'Voluptuous panic upon an otherwise lucid mind.' - Roger Caillois
‘Carsten Höller's art is constantly pulling the rug out from under the way we look at the world' - a stand-out metaphor from Hayward director Ralph Rugoff at last night's much anticipated opening; taking over the Southbank space, Belgian artist Höller has certainly bought more than a bit of slapstick back to the art gallery.
Known best for his Turbine Hall slide installation at the Tate Modern - 'Test Site' - in 2006, Höller has repeatedly required not only active participation with his works, but a certain amount of bravado too. Decision is no different, with the whole show based around the concept of duality and - of course - decision making; it's kind of an exhibition full of Sliding Doors moments, minus the confusing Gwyneth Paltrow haircuts. The exhibition is undoubtedly fun (I will shy way from too much detail on the works as part of its dynamism stems from the unknown), but whether these moments of glee really push us to the artistic realisations Höller expects is something I'm still trying to decide on myself.
With mushroom carousels, dice shaped child’s playgrounds, roaming beds and (of course) outdoor slides, the show feels made for our Instagram generation. Furthermore, Höller's interest in the idea of the present/presence, the experience happening now which is so key to much of his work, taps brilliantly in to the modern FOMO-complex. Now we are all about the experience, the present, showing we were there, sharing our presence with the world so that our lives look like one long playground of brilliant moments. Within this contemporary context do the works thrive, or do Höller's pieces lose the provocation of spontaneous delight which their true effect relies on?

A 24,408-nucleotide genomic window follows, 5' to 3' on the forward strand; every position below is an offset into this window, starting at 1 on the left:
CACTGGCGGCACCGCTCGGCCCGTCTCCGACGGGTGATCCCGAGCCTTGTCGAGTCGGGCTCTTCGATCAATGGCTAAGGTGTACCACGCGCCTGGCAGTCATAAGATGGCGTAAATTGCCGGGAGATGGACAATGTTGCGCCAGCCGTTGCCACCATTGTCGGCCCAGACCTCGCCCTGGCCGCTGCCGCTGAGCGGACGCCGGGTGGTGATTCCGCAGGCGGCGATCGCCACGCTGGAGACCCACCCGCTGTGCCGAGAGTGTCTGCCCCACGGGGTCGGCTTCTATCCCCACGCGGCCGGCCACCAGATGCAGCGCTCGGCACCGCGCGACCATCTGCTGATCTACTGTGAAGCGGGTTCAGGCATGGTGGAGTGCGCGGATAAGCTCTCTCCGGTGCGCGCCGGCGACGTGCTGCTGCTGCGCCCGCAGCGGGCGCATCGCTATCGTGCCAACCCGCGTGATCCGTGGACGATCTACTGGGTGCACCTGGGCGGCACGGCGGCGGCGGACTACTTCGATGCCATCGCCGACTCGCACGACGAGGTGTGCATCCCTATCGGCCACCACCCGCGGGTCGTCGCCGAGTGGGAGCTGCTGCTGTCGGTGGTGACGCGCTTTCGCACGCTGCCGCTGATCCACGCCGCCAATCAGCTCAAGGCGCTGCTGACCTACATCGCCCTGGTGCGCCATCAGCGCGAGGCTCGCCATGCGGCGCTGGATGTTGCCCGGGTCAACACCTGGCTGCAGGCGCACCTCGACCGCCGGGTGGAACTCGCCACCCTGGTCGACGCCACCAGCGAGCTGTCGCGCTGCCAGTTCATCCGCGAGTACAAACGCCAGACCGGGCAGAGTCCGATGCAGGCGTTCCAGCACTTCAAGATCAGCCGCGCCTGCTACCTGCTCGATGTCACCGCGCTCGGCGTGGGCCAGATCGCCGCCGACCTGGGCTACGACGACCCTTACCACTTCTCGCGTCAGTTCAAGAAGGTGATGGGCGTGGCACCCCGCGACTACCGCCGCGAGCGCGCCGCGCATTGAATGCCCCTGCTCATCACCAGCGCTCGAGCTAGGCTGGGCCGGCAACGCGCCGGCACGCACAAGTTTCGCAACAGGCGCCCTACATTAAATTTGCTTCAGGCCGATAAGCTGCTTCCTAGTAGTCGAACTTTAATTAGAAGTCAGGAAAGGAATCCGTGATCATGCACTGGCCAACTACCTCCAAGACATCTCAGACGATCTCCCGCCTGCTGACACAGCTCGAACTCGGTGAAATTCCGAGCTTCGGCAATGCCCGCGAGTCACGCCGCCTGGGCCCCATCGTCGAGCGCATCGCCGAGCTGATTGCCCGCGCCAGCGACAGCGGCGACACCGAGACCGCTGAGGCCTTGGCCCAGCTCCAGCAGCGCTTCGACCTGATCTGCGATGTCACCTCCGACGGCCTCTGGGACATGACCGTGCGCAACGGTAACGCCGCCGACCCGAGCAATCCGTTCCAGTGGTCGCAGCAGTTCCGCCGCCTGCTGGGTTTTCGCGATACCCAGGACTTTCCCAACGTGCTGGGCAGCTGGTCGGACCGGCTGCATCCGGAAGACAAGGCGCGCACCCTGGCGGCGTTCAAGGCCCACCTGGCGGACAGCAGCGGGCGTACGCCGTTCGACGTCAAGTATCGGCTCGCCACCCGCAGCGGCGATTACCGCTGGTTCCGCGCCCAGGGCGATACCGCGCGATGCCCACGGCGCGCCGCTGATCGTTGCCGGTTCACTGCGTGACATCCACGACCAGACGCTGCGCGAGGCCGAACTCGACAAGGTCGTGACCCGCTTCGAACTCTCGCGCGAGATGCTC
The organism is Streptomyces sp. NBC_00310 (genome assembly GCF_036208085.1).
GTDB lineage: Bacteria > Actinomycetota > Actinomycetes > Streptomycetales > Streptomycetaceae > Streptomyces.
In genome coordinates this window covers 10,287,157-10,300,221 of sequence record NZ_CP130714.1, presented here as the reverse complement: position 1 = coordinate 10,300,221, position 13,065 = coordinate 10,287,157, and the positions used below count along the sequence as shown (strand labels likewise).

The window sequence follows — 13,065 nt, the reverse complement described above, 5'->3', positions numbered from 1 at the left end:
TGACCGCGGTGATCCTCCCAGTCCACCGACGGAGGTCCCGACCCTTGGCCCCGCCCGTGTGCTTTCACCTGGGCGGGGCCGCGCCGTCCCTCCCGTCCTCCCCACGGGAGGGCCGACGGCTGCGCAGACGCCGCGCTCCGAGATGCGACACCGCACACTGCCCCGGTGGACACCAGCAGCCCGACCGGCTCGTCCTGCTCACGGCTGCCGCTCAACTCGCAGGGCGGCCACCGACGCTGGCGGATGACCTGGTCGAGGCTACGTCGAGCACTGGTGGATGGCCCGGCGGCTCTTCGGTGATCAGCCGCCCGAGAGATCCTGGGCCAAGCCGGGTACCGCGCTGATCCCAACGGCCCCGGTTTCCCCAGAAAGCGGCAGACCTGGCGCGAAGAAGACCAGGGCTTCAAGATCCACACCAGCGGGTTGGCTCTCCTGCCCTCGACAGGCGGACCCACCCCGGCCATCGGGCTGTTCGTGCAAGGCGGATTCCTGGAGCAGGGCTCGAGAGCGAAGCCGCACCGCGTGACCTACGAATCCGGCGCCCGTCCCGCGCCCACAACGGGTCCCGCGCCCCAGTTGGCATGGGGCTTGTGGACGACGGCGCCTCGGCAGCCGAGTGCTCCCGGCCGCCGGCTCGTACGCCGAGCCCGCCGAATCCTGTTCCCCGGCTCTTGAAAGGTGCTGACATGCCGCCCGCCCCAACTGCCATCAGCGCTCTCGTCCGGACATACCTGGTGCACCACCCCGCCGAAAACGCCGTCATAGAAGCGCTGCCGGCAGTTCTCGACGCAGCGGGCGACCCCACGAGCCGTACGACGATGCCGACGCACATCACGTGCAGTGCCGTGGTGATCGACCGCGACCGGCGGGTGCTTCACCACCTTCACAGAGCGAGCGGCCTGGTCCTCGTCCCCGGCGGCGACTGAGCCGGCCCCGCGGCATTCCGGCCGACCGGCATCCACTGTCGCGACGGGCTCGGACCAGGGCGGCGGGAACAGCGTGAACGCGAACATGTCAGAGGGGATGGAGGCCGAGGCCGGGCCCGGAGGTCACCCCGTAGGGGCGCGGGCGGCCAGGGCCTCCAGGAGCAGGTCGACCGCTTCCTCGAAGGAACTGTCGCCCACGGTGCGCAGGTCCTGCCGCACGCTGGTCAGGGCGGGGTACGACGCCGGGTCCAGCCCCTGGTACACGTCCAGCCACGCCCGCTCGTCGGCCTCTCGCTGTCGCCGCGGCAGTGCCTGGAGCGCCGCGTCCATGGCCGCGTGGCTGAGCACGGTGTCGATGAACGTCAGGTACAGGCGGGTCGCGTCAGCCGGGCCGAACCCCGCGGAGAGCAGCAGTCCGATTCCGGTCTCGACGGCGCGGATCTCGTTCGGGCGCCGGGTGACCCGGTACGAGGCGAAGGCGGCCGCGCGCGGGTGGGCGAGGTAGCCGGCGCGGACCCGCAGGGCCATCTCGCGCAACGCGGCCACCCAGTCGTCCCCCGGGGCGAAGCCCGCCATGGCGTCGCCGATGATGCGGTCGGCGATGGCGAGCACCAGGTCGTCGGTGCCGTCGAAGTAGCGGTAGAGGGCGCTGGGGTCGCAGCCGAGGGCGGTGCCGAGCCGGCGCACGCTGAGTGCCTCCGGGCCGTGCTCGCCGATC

Personally it was not the silliest nor most surprising works which I felt particularly moved by, but instead I fell for a simpler piece called 'Pill Clock': an installation whereby every 3 seconds (the length of time 'in which it is possible to create the impression of presence') a single red and white capsule drops from an unknown location in the ceiling, onto the gallery floor. This playful rendering of a time piece had a quiet power to it, one heightened by it's accompanying water fountain which allowed myself and a few other visitors to drop our own pill as we passed, and was definitely the stand out piece for me.
Carsten Höller at Hayward Gallery will be one of the biggest shows of 2015 and its not hard to see why - artistic epiphany or not, you know it'll be one hell of an experience. And here's one decision that we can make for you: book your tickets now and get over there, FOMO is coming for you.